When asked about the Iranian nuclear deal and the issue of Israeli communities established in the West Bank which the US criticizes as illegal under international law, Schorer repeated a statement made by Obama: “One does not have to be a Likudnik (a right-wing, Israeli political faction) to be a supporter of Israel.”

On the other side, Zell, who claims to be a Trump supporter after some “serious soul- searching,” believes Trump should become the next president first because he is a Republican. That party has always backed Israel, he said, and would cancel the Iran nuclear deal, which lifted most sanctions on Iran in exchange for Iran sharply curtailing its nuclear program.

Zell also said that Trump has promised to stay out of the Israeli / Palestinian conflict until both parties ask for his help or advice.

“If (the Israelis and Palestinians) are not interested, it’s none of Washington’s business,” Zell said.

While Zell and Schorer spent some time arguing in favor of their respective candidates, they also spent much of the debate throwing punches at the other candidate.

“Do we want to go back to the dark, old ages?” Schorer asked. “Donald Trump is divisive. He has already alienated our own allies and he has alienated people in America. He is not a person with vision.”

Similarly, Zell was quick to bash Clinton. “(She has) no achievements in the Senate, no achievements as first lady. And, she’s a liar. A congenital liar. And she and her foundation are corrupt as hell,” Zell charged.

The debate, which was rooted more in emotion than facts, was a classic he-said, she- said. Zell had an easier time swaying the already-convinced Republicans in the room of the need to end the Obama / Clinton legacy in the United States.

“Well, I certainly think that poor Mr. Schorer had a very difficult time defending Hillary Clinton,” Toby Willig, a 91 year-old woman originally from Forest Hills, Queens, told The Media Line. “The debate is whether you want four more years of Obama and Hillary or if you want a new approach, hopefully a much better one.”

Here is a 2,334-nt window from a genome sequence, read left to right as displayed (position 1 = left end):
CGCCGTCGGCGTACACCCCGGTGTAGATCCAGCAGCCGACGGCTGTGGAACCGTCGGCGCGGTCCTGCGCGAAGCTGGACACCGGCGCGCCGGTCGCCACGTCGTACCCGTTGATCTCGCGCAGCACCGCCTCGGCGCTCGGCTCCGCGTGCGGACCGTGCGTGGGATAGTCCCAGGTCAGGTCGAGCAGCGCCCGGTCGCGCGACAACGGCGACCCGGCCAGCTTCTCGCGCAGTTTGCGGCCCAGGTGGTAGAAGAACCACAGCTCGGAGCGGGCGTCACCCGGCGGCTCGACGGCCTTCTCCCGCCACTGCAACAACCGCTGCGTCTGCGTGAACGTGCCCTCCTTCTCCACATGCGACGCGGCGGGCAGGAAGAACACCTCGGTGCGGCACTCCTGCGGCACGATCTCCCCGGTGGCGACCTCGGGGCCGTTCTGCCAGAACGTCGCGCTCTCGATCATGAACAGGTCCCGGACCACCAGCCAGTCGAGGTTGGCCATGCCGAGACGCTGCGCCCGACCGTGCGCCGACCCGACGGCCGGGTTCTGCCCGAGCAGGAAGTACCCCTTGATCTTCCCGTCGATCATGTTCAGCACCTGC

Many of the Israeli - Americans in attendance are from swing-states in the US, like Florida and Ohio, and their votes are important in the election. An estimated 200,000 dual American-Israelis are eligible to vote in the US election, and 80,000 voted in 2012.

While some at the debate in Jerusalem are casting ballots, others said are abstaining because of how polarizing this election has become.

“I am probably not going to vote for president, I’m just going to vote for Congress and senators because I have to like the candidate I’m voting for,” Murray, a software developer originally from Brooklyn, NY told The Media Line, refusing to give his last name.

The debate was hosted by the Association of Americans and Canadians in Israel (AACI), which is a non-political association for the English speaking community in Israel and has hosted these debates for the American presidential elections at least three or four times, according to Julian Landau, President of AACI.